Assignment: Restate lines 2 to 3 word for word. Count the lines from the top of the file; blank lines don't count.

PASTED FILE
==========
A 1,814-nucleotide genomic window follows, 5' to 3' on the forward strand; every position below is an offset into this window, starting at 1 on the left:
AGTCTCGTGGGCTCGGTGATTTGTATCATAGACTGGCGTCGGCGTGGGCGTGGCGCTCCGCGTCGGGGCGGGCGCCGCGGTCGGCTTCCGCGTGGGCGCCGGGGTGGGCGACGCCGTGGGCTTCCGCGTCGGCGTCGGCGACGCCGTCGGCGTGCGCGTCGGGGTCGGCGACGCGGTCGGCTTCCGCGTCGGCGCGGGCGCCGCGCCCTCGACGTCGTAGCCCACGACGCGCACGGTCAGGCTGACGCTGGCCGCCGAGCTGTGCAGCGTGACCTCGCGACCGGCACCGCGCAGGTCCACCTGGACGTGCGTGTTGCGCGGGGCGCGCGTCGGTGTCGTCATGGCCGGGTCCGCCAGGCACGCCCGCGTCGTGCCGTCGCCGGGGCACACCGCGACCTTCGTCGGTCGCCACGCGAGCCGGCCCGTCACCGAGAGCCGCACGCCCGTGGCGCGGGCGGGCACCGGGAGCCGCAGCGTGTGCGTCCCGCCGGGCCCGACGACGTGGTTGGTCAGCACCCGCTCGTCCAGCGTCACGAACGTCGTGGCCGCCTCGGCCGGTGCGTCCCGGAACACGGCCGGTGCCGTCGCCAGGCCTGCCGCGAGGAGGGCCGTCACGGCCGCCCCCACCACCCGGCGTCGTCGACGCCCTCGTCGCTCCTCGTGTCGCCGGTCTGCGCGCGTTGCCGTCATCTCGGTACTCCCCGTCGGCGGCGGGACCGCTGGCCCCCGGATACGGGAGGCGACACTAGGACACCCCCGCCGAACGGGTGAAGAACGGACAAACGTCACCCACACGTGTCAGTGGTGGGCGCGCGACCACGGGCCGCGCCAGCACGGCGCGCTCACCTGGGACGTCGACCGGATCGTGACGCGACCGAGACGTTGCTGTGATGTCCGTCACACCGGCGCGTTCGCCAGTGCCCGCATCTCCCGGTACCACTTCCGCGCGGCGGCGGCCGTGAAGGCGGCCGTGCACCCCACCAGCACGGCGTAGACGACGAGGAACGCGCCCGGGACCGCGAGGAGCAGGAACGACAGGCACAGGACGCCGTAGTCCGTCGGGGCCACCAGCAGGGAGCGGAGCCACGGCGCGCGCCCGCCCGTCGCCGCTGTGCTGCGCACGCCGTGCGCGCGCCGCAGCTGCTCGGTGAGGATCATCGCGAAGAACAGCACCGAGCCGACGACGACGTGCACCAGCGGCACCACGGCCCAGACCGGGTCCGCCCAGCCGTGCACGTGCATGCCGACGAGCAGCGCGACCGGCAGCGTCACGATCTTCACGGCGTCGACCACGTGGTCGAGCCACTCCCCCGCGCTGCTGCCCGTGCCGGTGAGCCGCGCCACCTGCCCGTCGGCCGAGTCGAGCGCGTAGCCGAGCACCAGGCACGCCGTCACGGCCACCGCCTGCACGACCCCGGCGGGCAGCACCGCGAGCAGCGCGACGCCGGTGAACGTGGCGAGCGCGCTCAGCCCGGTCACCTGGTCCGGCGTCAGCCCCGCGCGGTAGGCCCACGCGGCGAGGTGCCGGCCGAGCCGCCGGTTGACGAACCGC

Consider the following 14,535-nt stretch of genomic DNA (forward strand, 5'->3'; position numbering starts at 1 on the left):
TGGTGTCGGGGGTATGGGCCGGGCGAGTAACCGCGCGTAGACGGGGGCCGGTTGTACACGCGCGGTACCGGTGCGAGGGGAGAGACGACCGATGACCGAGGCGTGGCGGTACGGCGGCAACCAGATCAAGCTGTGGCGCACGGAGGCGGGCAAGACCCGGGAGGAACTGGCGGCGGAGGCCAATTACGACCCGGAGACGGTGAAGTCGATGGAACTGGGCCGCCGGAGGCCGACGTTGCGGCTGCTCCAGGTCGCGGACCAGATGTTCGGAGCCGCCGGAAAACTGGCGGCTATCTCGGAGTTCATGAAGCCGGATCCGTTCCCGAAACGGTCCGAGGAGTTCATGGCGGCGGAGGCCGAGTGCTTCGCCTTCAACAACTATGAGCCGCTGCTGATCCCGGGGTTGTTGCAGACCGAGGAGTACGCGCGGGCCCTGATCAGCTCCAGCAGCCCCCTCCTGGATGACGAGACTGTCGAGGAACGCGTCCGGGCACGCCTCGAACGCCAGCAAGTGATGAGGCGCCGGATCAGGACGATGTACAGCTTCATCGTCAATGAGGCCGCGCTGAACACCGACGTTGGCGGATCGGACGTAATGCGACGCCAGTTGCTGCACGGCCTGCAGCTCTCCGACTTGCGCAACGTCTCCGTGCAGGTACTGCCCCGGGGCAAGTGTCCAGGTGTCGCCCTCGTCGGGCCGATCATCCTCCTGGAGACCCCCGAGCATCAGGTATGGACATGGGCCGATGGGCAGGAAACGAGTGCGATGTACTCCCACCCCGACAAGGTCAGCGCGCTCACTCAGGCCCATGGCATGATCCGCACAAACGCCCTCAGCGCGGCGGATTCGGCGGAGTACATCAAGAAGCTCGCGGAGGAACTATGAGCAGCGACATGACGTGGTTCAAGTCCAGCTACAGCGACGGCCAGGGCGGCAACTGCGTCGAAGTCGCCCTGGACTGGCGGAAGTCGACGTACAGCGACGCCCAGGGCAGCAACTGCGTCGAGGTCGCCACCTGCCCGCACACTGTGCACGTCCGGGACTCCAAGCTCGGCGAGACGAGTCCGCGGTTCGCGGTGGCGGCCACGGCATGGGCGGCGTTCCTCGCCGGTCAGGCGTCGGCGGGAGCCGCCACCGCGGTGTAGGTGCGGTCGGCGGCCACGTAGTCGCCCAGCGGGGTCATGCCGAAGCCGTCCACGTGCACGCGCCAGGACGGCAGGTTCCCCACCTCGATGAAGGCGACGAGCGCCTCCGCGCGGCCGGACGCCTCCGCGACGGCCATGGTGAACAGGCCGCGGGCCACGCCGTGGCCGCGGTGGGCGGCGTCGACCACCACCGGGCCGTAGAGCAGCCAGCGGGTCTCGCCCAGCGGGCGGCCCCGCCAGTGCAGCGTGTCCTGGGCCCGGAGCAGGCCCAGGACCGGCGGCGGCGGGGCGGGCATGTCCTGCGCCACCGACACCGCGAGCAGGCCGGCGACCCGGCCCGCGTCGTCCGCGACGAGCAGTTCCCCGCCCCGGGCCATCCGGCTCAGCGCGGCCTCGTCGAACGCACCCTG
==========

AGTCTCGTGGGCTCGGTGATTTGTATCATAGACTGGCGTCGGCGTGGGCGTGGCGCTCCGCGTCGGGGCGGGCGCCGCGGTCGGCTTCCGCGTGGGCGCCGGGGTGGGCGACGCCGTGGGCTTCCGCGTCGGCGTCGGCGACGCCGTCGGCGTGCGCGTCGGGGTCGGCGACGCGGTCGGCTTCCGCGTCGGCGCGGGCGCCGCGCCCTCGACGTCGTAGCCCACGACGCGCACGGTCAGGCTGACGCTGGCCGCCGAGCTGTGCAGCGTGACCTCGCGACCGGCACCGCGCAGGTCCACCTGGACGTGCGTGTTGCGCGGGGCGCGCGTCGGTGTCGTCATGGCCGGGTCCGCCAGGCACGCCCGCGTCGTGCCGTCGCCGGGGCACACCGCGACCTTCGTCGGTCGCCACGCGAGCCGGCCCGTCACCGAGAGCCGCACGCCCGTGGCGCGGGCGGGCACCGGGAGCCGCAGCGTGTGCGTCCCGCCGGGCCCGACGACGTGGTTGGTCAGCACCCGCTCGTCCAGCGTCACGAACGTCGTGGCCGCCTCGGCCGGTGCGTCCCGGAACACGGCCGGTGCCGTCGCCAGGCCTGCCGCGAGGAGGGCCGTCACGGCCGCCCCCACCACCCGGCGTCGTCGACGCCCTCGTCGCTCCTCGTGTCGCCGGTCTGCGCGCGTTGCCGTCATCTCGGTACTCCCCGTCGGCGGCGGGACCGCTGGCCCCCGGATACGGGAGGCGACACTAGGACACCCCCGCCGAACGGGTGAAGAACGGACAAACGTCACCCACACGTGTCAGTGGTGGGCGCGCGACCACGGGCCGCGCCAGCACGGCGCGCTCACCTGGGACGTCGACCGGATCGTGACGCGACCGAGACGTTGCTGTGATGTCCGTCACACCGGCGCGTTCGCCAGTGCCCGCATCTCCCGGTACCACTTCCGCGCGGCGGCGGCCGTGAAGGCGGCCGTGCACCCCACCAGCACGGCGTAGACGACGAGGAACGCGCCCGGGACCGCGAGGAGCAGGAACGACAGGCACAGGACGCCGTAGTCCGTCGGGGCCACCAGCAGGGAGCGGAGCCACGGCGCGCGCCCGCCCGTCGCCGCTGTGCTGCGCACGCCGTGCGCGCGCCGCAGCTGCTCGGTGAGGATCATCGCGAAGAACAGCACCGAGCCGACGACGACGTGCACCAGCGGCACCACGGCCCAGACCGGGTCCGCCCAGCCGTGCACGTGCATGCCGACGAGCAGCGCGACCGGCAGCGTCACGATCTTCACGGCGTCGACCACGTGGTCGAGCCACTCCCCCGCGCTGCTGCCCGTGCCGGTGAGCCGCGCCACCTGCCCGTCGGCCGAGTCGAGCGCGTAGCCGAGCACCAGGCACGCCGTCACGGCCACCGCCTGCACGACCCCGGCGGGCAGCACCGCGAGCAGCGCGACGCCGGTGAACGTGGCGAGCGCGCTCAGCCCGGTCACCTGGTCCGGCGTCAGCCCCGCGCGGTAGGCCCACGCGGCGAGGTGCCGGCCGAGCCGCCGGTTGACGAACCGC

Consider the following 14,535-nt stretch of genomic DNA (forward strand, 5'->3'; position numbering starts at 1 on the left):